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Manufacturing Growth Sustained

Economic Survey of Manufacturing: March 2000 quarter

Manufacturing Growth Sustained by Recovery in Agricultural Sector

Manufacturing sales rose by 2.0 per cent in the March 2000 quarter after seasonal variations were removed, according to Statistics New Zealand's latest Quarterly Manufacturing Survey.

However, if the effect of price increases is removed, the overall volume of sales increased by 0.6 per cent.

Over half the increase in sales came from meat and dairy product manufacturing which recorded seasonally adjusted sales of $3,013 million. This is 5.1 per cent higher than the December 1999 quarter and exceeds the previous highest quarterly total of $2,915 million achieved in March 1996. After adjusting for inflation, sales increased by 3.8 per cent. Sales of meat and dairy manufactured products fell sharply between September 1998 and June 1999 due to falling world prices and the effects of successive droughts, which reduced livestock availability. However, the current season, which commenced in September 1999, has benefited from favourable climatic conditions, stronger overseas markets and a lower New Zealand dollar.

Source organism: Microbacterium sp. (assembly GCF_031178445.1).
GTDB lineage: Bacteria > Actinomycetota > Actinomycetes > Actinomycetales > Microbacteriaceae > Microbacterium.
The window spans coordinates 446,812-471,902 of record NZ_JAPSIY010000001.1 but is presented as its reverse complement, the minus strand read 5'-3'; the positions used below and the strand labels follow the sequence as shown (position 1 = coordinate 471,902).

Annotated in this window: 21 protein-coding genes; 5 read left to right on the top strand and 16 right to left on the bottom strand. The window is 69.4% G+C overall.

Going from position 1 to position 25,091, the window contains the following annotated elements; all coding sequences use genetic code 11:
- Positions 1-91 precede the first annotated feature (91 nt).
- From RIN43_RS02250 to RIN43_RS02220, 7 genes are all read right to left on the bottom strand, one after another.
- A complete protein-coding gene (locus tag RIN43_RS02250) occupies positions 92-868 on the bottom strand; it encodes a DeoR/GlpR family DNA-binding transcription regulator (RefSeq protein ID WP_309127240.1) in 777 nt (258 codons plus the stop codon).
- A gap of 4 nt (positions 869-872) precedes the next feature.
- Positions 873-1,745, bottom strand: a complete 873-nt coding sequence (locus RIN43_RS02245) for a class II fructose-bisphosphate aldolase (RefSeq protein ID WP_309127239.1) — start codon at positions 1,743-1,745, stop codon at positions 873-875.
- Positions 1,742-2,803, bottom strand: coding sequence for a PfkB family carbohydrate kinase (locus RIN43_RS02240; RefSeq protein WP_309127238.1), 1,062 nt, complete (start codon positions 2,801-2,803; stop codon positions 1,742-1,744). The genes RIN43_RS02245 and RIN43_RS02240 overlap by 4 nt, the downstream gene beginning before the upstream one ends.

If meat and dairy processing industries are excluded, sales volumes for the remaining manufacturing industries are estimated to have fallen 0.2 per cent over the quarter.

The upturn in sales, which began in the June 1999 quarter, coincides with a depreciation of the New Zealand dollar. The Trade Weighted Index (TWI) which measures the relative exchange rates of New Zealand's major trading partners was 10.3 per cent lower in March 2000 than in May 1999. The lower New Zealand dollar has both increased the returns to New Zealand exporters and the cost of imported intermediate goods which feed into domestic production. The price of manufacturing inputs, as reported in the Producers Price Index, were on average 1.3 per cent higher in the March 2000 quarter.

Ian Ewing

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